Boyd's life and motivation are best understood in the context of racial prejudice and paternalism. During the 1890s, the ABHMS consolidated several of the Freedman Schools throughout the South. (9) Because black students were demanding a voice in their own education, Boyd believed that consolidation was an attempt to exclude blacks from leadership roles in their own schools. (10) Yet, financial considerations certainly factored in the decision to consolidate the schools. The schools were expensive to operate, and the ABHMS received little help from the Southern Baptist Convention (SBC).
The ABHMS also sought to use only American Baptist Publishing Society (ABPS) materials in the Freedman schools and pressed their ministerial graduates to use only ABPS materials in their churches. Boyd opposed this action, believing that black Baptists should have a say in what materials were used in their churches. He particularly despised the ABPS for its paternalistic refusal to publish any materials written by black Baptists. (11) Boyd concluded that black Baptists should write and publish their own materials. The refusal of the ABPS to publish materials written by black authors became the impetus for Boyd's publishing endeavors. At the 1900 meeting of the National Baptist Convention, he stated,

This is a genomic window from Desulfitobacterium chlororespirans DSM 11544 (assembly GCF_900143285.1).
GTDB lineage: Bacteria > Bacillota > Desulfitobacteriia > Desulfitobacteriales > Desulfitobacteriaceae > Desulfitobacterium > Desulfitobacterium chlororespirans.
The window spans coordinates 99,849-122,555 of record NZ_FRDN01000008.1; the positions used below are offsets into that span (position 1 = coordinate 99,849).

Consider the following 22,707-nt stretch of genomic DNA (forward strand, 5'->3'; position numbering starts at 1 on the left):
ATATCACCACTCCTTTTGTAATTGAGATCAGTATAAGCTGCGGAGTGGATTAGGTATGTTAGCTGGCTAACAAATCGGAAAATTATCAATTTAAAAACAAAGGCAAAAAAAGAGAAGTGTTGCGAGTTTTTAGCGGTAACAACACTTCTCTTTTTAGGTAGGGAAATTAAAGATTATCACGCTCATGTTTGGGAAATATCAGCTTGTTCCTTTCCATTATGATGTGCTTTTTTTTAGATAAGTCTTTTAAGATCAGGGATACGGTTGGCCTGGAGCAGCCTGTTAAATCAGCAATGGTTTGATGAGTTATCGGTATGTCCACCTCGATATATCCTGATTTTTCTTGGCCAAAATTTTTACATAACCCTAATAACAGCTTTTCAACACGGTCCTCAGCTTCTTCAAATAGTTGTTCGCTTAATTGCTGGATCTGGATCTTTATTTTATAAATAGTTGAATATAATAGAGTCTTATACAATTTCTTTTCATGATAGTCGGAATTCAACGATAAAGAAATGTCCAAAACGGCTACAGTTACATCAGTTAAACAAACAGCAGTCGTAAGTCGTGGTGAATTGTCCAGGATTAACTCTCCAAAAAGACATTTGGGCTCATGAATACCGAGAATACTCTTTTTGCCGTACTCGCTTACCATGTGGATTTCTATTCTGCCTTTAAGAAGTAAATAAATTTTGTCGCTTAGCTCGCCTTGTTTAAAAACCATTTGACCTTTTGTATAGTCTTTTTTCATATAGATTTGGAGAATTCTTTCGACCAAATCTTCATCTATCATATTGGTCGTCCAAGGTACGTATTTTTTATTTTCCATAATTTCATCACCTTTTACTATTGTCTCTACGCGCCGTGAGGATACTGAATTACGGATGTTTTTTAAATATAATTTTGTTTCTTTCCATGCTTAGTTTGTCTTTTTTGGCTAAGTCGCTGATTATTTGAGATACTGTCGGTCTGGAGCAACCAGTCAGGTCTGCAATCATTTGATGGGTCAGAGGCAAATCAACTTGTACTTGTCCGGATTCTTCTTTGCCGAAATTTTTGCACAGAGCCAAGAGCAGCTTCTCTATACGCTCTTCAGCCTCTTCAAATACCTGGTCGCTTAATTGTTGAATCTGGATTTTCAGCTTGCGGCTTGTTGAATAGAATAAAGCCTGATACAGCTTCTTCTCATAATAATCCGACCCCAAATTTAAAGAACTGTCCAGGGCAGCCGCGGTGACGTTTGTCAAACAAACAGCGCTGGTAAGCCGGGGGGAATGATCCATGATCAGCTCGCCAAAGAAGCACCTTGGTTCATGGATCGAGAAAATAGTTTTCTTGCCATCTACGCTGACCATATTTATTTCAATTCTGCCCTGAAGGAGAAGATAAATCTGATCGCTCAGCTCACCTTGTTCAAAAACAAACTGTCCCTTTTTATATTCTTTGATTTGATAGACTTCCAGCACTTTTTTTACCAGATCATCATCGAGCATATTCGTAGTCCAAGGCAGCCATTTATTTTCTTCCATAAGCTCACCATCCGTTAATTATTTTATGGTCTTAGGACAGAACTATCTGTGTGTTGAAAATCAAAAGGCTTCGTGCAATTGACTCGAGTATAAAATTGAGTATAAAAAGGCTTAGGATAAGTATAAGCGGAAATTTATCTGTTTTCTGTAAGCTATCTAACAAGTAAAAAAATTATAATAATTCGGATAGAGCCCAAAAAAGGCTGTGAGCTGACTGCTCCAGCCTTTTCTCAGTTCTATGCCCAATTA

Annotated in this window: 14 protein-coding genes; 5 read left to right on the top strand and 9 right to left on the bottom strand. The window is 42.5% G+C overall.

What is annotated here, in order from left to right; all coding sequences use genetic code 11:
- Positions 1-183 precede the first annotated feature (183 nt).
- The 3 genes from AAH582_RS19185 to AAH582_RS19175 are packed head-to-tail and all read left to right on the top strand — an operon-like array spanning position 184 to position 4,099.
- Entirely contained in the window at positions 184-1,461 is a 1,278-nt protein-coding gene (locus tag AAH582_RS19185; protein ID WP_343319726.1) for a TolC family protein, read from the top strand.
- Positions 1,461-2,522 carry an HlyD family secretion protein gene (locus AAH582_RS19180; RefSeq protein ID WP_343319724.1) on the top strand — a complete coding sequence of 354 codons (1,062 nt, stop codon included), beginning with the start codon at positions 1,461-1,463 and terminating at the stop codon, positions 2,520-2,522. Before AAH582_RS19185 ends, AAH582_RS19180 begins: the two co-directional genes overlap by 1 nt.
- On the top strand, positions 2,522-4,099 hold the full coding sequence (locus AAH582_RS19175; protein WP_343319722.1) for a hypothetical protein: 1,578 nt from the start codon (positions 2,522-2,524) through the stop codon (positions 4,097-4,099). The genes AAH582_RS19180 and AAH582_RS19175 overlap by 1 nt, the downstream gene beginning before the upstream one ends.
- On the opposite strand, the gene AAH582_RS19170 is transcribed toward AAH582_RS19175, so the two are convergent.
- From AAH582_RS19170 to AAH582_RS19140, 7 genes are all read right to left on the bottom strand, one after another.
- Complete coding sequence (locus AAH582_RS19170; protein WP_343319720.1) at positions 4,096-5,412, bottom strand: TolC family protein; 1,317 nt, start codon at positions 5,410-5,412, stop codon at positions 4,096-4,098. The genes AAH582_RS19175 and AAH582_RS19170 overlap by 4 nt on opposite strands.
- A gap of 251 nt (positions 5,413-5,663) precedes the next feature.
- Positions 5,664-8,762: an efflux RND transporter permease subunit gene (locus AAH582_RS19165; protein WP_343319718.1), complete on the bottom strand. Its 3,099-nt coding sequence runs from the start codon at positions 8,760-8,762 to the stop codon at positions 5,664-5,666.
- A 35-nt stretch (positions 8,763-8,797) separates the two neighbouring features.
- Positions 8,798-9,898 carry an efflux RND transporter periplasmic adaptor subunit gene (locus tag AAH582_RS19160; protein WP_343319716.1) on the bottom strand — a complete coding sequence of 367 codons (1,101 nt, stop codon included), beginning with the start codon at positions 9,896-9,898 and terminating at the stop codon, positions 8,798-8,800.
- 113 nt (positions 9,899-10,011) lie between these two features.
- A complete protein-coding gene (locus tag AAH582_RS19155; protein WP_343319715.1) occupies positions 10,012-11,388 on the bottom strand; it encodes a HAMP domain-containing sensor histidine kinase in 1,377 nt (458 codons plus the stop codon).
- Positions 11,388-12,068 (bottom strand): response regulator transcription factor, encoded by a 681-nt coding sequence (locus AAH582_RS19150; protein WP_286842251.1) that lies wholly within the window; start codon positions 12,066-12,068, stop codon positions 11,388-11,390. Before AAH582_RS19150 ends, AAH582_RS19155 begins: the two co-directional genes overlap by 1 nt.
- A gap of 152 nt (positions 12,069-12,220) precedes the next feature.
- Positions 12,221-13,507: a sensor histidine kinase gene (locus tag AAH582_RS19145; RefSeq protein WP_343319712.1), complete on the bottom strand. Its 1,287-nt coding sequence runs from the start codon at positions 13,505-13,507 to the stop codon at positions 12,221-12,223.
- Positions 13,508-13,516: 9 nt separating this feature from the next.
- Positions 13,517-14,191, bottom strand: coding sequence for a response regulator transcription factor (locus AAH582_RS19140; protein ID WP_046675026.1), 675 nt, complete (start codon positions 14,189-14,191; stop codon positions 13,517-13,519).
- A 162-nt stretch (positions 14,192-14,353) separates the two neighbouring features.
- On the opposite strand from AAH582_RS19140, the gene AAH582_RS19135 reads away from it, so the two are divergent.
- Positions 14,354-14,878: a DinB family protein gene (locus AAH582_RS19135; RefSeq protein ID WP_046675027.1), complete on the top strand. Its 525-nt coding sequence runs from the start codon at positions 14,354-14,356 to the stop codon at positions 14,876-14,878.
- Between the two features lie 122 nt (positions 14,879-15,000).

The Negro must furnish his Sunday-school with religious knowledge, his choirs with music, and his fireside and parlors with wholesome literature, written and manufactured by his own energy. The literature that is best for the Caucasian of today is not always best for our children, under the present crisis. Whatever is taught in the Sunday Schools of this generation will be the doctrine of the church in the next generation. (12)
Because many of the black Baptists in Texas and throughout the South had been educated in ABHMS-sponsored Freedman Schools and because the ABHMS had not supported slavery in the Baptist schism of 1845, Boyd's publishing venture not welcomed by the TNBC whose members did not want to break from the ABPS. For this reason, Boyd and his followers left the TNBC and formed the General Missionary Baptist Convention of Texas (GMBC) in 1893. Boyd became the GMBC's superintendent of missions. (13) The TNBC and the GMBC acquired the dubious monikers of the "old convention" and the "new convention," respectively. This division would haunt Boyd for the rest of his life, as many of his antagonists came from the "old convention."
In 1893, in order to devote himself to the dissemination of Sunday School materials in the GMBC, Boyd resigned as pastor of the Mount Zion Church in San Antonio. He reached an agreement with the SBC that allowed for the convention to supply Boyd with materials which he would then sell directly to GMBC churches. In early 1895, Boyd held a meeting of the Sunday School Executive Committee of the Central Baptist Association at the True Vine Church in Navasota. After listening to his motion, committee members unanimously decided to buy their materials from him. On June 4, 1895, Boyd met with the churches of the Palestine Baptist Association of Texas to discuss Sunday School materials. He also convinced them to purchase all their Sunday School and educational materials through him. The following year, the General Baptist Convention of Texas followed suit. (14) These meetings proved to be important to Boyd's future business ventures, and he learned how to network and distribute large quantities of materials. (15)